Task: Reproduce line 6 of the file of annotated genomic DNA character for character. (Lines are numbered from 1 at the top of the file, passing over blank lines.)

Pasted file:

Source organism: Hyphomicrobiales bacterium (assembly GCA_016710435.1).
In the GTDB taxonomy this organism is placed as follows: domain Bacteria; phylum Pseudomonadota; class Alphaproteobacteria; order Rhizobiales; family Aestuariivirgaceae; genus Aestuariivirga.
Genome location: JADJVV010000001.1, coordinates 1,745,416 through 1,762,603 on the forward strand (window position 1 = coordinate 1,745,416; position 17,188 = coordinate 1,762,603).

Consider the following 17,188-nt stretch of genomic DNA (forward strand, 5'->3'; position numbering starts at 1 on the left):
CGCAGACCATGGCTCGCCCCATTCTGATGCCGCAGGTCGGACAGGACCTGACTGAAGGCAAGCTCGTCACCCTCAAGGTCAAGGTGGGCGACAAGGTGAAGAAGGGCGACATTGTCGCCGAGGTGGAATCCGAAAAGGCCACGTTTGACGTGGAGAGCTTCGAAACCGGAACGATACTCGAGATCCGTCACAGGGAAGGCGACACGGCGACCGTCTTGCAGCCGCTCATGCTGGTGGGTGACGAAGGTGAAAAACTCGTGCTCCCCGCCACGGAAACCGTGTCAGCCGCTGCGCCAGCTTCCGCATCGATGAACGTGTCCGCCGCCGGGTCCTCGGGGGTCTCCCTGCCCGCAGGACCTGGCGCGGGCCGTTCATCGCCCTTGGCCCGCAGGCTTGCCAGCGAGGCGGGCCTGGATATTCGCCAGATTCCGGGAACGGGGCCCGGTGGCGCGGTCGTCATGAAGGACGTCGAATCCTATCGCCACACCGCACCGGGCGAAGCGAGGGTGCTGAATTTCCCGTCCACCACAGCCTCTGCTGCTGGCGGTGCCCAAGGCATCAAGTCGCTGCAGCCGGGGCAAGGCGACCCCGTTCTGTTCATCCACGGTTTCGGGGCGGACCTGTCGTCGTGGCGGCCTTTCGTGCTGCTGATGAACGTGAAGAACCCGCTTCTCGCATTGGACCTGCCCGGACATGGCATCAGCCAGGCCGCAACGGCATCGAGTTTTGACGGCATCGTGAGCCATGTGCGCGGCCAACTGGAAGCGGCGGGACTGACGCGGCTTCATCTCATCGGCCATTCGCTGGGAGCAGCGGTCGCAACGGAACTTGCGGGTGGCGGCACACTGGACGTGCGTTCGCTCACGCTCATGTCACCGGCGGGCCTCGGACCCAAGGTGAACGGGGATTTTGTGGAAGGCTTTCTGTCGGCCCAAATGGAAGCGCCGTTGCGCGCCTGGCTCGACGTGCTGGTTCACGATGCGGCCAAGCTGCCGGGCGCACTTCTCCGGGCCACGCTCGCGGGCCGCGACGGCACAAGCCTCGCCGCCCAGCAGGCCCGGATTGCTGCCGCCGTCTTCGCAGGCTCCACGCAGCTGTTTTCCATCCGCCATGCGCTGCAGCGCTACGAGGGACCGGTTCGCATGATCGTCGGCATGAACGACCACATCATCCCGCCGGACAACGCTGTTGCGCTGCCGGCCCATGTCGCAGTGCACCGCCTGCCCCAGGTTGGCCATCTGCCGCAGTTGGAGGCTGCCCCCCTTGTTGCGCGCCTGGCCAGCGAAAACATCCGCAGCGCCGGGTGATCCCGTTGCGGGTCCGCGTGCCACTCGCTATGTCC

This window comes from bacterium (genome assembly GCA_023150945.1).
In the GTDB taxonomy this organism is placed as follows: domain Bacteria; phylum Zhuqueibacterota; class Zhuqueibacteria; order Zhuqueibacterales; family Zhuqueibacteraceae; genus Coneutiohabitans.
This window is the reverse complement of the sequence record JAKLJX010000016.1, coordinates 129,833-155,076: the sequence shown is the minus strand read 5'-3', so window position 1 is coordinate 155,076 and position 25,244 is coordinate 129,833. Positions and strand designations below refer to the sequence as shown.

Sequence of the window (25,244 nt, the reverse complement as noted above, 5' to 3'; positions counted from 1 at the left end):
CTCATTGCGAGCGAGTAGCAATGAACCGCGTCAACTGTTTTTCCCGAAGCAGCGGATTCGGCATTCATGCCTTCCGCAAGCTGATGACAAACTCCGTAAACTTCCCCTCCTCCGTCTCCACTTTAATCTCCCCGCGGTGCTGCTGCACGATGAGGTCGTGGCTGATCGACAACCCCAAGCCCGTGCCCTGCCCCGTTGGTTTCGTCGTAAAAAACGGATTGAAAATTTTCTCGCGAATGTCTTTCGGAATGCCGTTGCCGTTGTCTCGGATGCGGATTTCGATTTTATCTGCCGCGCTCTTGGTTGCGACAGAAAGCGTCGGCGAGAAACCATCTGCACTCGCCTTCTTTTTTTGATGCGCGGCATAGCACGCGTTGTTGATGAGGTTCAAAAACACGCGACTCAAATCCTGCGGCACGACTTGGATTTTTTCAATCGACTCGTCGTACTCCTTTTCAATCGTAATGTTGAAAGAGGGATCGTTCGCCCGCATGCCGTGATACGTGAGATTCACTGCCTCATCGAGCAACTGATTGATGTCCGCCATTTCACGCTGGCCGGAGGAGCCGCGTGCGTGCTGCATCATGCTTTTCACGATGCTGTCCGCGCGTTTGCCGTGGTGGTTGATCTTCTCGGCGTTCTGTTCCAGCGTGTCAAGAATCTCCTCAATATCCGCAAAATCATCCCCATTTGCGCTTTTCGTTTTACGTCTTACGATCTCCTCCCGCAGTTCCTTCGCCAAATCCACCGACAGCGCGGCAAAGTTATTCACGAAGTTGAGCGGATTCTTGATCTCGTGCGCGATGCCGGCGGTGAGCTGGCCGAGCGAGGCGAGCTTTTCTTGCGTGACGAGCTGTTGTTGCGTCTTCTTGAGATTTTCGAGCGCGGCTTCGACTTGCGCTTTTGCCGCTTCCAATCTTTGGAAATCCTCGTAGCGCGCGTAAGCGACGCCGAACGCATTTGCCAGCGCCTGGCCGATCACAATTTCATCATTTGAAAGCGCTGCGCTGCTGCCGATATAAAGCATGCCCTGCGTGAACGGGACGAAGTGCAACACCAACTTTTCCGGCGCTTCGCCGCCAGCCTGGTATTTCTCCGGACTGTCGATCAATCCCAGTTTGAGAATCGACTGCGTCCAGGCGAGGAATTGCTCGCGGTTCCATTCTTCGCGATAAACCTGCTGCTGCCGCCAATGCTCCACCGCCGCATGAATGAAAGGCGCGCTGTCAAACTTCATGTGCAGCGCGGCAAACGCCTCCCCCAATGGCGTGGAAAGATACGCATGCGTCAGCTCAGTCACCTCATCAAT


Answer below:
This window comes from bacterium (genome assembly GCA_023150945.1).